Dartmouth. Report from the Industrial Archaeology Section
|Author(s):||Hurley. Brendan and Miles. Mary||Origin:||Section Conference Reports|
Much of the industrial past of Dartmouth is related to its role as a port. In the 18th century the trade with Newfoundland was of major importance to the town and this provided a further stimulus to the shipbuilding industry. The Newfoundland trade declined in the early part of the 19th century although some transatlantic trade continued (see advert aside). The impact of the decline on shipbuilding was offset to some extent by naval contracts and also Dartmouth became one of the principal centres in the South-West for the fabrication of schooners. The production of steam powered and metal hulled vessels in the South West lagged behind other parts of the country but by the 1890’s the Dartmouth firms of Philip and Son and Simpson Strickland and Co. were constructing ferries, paddle boats and luxurious steam yachts, together with a range of engine parts, boilers, and other engineering goods.
From the 1870’s coal bunkering became a major activity. Coal was shipped by sea from South Wales and the North East and stored in hulks moored in the river. Much of the shipping such as the Castle Line boats on their way to the Cape used these facilities on a calling- in basis to top up their reserves of coal. With the growth in the size of vessels and the limitations of the port, this trade declined in the early part of the 20th century.
In 1831 James Meadows Rendel developed a ‘floating bridge’ to cross the river at Dartmouth. The ferry comprised two pontoons side by side with a steam engine between them that hauled on chains using a wheel with sockets shaped to lock onto the links. Much modified over the ensuing years, the floating bridge continues in use today as the Higher Ferry.
The Dartmouth and Torbay Railway came to Kingswear in 1864. The original intention had been to reach Dartmouth but whilst tickets were sold and parcels processed from the station building that still exists (now a restaurant), it was necessary to take a ferry to board the train at Kingswear. Interestingly, the station master at Dartmouth was paid more than his opposite number at Kingswear because of the importance attached to the traffic bound for the Royal Naval College.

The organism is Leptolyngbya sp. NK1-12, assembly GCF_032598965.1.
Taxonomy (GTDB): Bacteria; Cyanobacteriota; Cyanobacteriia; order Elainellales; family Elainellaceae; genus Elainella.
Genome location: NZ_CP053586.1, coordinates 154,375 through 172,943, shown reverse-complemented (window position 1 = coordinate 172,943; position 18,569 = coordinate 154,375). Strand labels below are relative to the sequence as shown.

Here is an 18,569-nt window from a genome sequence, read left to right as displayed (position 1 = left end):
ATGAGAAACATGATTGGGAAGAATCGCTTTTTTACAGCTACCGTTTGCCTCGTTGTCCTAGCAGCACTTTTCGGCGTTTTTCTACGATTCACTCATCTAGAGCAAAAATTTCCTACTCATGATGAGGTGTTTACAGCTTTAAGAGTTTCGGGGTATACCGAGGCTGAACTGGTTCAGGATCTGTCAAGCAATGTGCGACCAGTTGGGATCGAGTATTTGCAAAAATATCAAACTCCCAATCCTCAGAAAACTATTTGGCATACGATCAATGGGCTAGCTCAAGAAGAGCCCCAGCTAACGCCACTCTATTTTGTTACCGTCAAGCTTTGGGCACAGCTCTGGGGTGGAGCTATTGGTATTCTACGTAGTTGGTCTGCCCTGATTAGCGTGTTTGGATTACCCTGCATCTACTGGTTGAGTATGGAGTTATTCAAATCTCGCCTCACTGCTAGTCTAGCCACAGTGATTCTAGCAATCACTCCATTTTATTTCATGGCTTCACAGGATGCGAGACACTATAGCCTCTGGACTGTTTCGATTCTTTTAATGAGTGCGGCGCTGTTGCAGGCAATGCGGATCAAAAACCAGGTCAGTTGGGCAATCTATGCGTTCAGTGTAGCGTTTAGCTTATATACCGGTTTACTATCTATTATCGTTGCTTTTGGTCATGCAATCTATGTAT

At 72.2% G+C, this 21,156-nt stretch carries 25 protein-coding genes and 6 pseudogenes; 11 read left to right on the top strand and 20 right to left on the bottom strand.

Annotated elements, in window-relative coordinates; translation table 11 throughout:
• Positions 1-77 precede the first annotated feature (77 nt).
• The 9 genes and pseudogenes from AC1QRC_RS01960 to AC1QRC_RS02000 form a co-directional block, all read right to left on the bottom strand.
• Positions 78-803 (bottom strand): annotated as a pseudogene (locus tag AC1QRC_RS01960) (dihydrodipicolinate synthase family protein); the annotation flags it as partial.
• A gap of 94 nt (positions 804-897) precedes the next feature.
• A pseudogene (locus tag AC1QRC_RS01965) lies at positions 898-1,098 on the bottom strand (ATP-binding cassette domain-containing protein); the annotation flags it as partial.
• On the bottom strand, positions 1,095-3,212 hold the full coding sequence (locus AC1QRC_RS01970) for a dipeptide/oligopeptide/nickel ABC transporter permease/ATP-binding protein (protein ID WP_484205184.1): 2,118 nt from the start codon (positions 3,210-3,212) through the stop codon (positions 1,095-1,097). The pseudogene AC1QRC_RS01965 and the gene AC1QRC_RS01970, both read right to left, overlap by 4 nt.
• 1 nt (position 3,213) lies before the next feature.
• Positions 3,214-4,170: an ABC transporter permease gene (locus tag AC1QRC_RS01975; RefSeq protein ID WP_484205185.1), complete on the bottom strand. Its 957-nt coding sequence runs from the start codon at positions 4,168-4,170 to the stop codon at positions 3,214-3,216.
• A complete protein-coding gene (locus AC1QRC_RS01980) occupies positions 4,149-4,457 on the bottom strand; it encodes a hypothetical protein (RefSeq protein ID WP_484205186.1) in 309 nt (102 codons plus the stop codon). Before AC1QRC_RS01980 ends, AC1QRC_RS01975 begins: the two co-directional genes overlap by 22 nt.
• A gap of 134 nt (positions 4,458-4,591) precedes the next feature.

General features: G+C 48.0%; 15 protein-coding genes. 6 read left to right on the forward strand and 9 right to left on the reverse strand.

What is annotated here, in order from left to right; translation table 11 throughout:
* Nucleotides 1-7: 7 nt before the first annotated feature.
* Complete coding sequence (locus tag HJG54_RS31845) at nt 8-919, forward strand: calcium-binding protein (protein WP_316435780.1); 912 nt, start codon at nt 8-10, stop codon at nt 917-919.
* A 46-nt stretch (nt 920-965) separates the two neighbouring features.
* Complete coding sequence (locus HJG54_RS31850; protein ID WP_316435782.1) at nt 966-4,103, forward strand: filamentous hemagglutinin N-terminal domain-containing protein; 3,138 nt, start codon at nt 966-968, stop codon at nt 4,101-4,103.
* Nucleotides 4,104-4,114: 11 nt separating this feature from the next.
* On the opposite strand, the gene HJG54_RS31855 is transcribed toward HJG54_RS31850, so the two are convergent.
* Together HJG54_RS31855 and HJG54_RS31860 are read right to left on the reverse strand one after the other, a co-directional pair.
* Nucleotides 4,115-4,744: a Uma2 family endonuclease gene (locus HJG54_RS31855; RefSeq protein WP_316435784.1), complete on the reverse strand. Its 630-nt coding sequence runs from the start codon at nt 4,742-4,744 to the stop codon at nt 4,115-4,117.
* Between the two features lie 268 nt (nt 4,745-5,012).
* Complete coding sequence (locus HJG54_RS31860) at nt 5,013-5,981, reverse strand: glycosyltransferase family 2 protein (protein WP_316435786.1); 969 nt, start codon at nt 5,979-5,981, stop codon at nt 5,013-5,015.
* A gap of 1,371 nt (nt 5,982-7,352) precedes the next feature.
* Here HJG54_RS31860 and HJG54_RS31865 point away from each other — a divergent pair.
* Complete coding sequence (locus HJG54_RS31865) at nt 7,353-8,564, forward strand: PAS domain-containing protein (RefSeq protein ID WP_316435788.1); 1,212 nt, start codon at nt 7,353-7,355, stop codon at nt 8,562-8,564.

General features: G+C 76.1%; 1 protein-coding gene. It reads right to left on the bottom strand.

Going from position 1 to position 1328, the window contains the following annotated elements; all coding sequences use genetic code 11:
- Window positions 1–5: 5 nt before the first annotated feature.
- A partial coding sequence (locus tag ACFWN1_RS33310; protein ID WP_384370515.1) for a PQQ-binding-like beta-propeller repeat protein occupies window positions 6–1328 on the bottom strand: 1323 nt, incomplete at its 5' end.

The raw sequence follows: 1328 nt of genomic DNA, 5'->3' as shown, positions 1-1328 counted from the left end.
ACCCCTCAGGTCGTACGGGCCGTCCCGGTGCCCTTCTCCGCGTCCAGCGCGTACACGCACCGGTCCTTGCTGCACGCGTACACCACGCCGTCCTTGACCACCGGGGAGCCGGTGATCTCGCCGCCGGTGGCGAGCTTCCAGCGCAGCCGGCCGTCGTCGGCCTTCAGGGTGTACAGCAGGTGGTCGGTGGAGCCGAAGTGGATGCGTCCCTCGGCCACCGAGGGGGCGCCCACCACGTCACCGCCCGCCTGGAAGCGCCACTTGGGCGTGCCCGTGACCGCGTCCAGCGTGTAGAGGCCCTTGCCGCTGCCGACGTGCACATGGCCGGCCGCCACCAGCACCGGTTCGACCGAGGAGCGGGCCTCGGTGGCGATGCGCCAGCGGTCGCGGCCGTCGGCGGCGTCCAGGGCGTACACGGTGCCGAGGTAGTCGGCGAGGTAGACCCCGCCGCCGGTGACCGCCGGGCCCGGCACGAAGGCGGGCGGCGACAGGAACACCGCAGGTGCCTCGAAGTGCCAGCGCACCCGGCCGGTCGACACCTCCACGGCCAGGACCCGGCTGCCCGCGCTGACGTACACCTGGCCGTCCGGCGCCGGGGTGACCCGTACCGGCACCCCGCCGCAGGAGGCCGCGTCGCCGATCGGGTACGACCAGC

The Dartmouth Brewery was already in existence by 1840, when it was run by Baker Brothers & Co. They were described as wine and spirit merchants, maltsters, hop merchants, and ale and porter brewers – a “one-stop shop” in modern parlance. They also owned premises at Broadston. This may well have been the same site as the Warfleet Brewery which was owned by Henry Baker by 1850. He described himself simply as a brewer and maltster. By 1878 it had been acquired by John Madocks.
Madocks advertised himself as a consulting brewer, as an advert in White’s 1878 directory shows – his entry also shows his trade mark. This trade mark was also utilized in newspaper adverts, with the slogan around the outside: “The Barley Wine of the English Rhine”. By 1889 the brewery was owned by Jasper Bartlett.
Heavitree Brewery acquired the Brewery from Jasper Bartlett in 1926, and brewing ceased in 1929. The buildings were used by the Dartmouth Pottery from 1947/8, making items such as plates and tea ware. In the 1950’s the distinctive “gurgle” water jug was introduced and remained a firm favourite. It was in the shape of a fish, standing upright with its head resting back on its tail (hence producing the noise when the water was poured out). This was produced in a variety of colours. In 1986 the BBC Domesday Project produced an article on the Pottery, saying that it then employed 20 workers and 4 potters, using clay from Bovey Tracey. The moulds were made in Slapton, and around 8,000 pieces were said to be produced in a day and sent all over the world. The pottery continued until 2002. Wade Ceramics bought the fish jug mould and continued to produce them. Older pieces are collectors’ items. The premises are listed Grade II.
Brendan Hurley and Mary Miles